Monday, March 15, 2010

Real Estate in Gurgaon Is Peaking, Optimism Reigns, I Am Shorting S&P 1150

I am in the land of the optimists.  Indians are truly an optimist populace.

But tell me what I am missing.  A friend of mine rented a 4 bedroom luxury condo in Gurgaon, India.  For those of you that are unaware of Gurgaon, it is an IT and BPO hub, probably the largest in India outside of Bangalore.

Here's what the building looks like:

Now you can buy a unit in this building for Rs 1,54,00,000.  Or $342,000.
Or you can rent for Rs 45,000 per month.  Or $1,000 per month.
A back of the envelope calculation suggests the cost of ownership is roughly $2,300 per month at 10% down, not including taxes and maintenance, which I am guessing is another Rs 10,000 per month minimum, or $250.

Two things come to mind.  The market is overheated as is obvious to any real estate investor/owner living currently in the U.S.  Second, the actual cost of ownership is still pretty cheap to be able to rent a 4 bedroom luxury apartment with all amenities for under $1,000 a month.

Now the lack of  rental pricing pressure tells me that these greedy developers will keep developing until the marginal cost of development and sucking in preconstruction investors is exceeded by the risk.  There is no shortage of land around Gurgaon.  Nor for that matter in Bangalore, Pune, and other IT hubs.  And they will keep developin this until buyers are exhausted, unwilling and uninterested.  And the cycle will turn.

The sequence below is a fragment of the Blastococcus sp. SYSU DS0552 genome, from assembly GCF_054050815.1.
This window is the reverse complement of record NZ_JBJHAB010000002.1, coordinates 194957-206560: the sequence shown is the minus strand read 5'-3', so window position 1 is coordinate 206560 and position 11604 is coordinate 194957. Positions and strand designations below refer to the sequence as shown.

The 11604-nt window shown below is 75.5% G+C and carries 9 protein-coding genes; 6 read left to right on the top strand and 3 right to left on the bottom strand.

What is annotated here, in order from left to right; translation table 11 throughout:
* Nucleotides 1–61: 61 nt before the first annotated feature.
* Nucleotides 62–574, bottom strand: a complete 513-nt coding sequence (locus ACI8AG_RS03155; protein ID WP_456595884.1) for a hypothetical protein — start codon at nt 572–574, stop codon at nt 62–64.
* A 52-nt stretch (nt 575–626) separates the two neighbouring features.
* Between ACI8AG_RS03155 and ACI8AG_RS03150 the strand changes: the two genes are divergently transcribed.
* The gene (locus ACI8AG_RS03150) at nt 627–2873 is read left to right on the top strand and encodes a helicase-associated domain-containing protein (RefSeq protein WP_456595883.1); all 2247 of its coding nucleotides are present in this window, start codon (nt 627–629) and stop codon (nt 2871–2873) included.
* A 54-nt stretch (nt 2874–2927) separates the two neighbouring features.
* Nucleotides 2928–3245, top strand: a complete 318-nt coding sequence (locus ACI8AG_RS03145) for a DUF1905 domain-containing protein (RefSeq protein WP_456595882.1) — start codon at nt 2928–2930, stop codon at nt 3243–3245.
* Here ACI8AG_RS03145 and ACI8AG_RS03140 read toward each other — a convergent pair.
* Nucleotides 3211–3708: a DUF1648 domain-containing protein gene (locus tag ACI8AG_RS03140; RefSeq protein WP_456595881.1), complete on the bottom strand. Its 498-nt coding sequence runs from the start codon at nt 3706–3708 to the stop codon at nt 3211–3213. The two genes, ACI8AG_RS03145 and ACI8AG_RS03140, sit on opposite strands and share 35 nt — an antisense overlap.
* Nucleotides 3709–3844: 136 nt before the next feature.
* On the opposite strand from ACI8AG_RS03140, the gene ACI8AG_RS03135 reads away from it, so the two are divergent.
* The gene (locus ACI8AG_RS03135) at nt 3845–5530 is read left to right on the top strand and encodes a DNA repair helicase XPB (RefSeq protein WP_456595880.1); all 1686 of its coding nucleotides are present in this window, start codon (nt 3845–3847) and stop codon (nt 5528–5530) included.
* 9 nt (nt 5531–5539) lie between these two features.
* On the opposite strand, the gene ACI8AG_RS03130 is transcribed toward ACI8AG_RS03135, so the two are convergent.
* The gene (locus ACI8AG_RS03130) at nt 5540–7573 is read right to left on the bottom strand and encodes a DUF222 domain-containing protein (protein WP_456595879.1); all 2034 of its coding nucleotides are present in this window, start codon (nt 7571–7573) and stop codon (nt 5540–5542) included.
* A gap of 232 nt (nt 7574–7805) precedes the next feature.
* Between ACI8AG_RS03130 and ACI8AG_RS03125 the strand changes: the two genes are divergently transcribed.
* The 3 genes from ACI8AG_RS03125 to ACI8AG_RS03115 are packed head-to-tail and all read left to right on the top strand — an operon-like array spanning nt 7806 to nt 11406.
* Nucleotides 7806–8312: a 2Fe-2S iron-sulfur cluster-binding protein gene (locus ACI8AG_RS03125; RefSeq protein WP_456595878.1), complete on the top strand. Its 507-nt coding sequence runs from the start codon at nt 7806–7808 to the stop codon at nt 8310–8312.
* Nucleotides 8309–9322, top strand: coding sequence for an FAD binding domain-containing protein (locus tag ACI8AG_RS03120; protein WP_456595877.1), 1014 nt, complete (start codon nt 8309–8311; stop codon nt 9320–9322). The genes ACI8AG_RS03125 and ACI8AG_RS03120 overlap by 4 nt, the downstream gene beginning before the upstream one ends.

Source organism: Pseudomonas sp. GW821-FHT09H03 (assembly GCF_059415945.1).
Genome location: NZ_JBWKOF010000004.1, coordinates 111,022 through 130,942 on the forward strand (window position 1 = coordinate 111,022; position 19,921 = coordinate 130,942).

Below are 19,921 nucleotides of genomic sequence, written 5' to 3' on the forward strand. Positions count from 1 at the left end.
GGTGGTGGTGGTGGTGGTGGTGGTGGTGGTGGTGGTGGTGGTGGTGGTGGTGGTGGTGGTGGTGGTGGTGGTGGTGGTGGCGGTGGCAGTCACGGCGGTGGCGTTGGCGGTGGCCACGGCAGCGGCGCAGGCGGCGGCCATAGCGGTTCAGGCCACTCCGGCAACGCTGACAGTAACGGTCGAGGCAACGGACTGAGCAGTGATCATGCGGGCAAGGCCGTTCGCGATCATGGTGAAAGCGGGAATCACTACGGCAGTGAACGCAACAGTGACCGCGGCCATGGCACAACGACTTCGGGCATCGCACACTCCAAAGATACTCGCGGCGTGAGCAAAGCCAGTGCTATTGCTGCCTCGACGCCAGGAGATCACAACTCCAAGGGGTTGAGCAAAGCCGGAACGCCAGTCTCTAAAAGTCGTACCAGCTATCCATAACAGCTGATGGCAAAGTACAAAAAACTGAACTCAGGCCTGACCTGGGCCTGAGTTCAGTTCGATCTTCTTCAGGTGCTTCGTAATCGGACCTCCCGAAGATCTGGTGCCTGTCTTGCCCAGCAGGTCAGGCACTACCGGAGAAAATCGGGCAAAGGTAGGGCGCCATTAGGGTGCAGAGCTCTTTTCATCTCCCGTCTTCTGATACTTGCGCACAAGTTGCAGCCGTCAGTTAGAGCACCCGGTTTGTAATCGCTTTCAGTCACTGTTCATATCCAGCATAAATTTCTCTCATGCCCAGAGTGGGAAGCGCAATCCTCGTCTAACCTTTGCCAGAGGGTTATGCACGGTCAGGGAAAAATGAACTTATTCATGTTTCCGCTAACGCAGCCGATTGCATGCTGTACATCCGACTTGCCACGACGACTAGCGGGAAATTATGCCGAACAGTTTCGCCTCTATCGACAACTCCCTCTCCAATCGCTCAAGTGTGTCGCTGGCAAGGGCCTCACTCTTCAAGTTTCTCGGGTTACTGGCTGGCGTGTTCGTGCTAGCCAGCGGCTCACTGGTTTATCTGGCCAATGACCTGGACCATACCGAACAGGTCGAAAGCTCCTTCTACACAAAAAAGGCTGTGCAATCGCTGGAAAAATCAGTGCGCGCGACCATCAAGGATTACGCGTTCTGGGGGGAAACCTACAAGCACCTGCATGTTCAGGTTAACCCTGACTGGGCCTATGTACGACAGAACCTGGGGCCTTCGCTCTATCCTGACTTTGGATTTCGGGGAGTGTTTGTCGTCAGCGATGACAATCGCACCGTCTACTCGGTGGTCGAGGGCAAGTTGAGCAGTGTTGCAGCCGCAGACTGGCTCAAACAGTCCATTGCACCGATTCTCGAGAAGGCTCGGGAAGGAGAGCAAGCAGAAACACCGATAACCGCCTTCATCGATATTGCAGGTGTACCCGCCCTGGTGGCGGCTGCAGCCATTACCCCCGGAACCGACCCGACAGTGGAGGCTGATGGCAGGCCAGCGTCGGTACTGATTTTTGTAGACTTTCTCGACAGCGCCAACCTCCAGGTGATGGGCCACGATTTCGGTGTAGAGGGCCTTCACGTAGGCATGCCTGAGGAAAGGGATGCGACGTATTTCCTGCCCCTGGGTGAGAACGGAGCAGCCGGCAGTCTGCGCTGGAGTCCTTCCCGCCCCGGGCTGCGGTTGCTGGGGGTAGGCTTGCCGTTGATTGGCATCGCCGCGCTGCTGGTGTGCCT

While there is a purchasing power advantage in India, I think it is deflation in the U.S. that will eventually bring the U.S. to parity with India.  Either way, color me somewhat skeptical about India's emerging superpower status.  India has enjoyed tremendous advantages in terms of costs when offering BPO services to U.S. corporations. 

It has been a story driven by cost advantages.  Indian workers and Indian infrastructure is not more efficient than the U.S. 

India also has the benefit of a young work force with some 60% of the population under the age of 40.  But I am guessing there will be a lot of older guys willing and able to work in the U.S. for  a long time to come.  Sad but true.

As far as the market goes, the average retail investor is now growing ever more confident and complacency is rampant.  As we all know, it is precisely times like these that the market serves up a cruel reminder.

1 comment: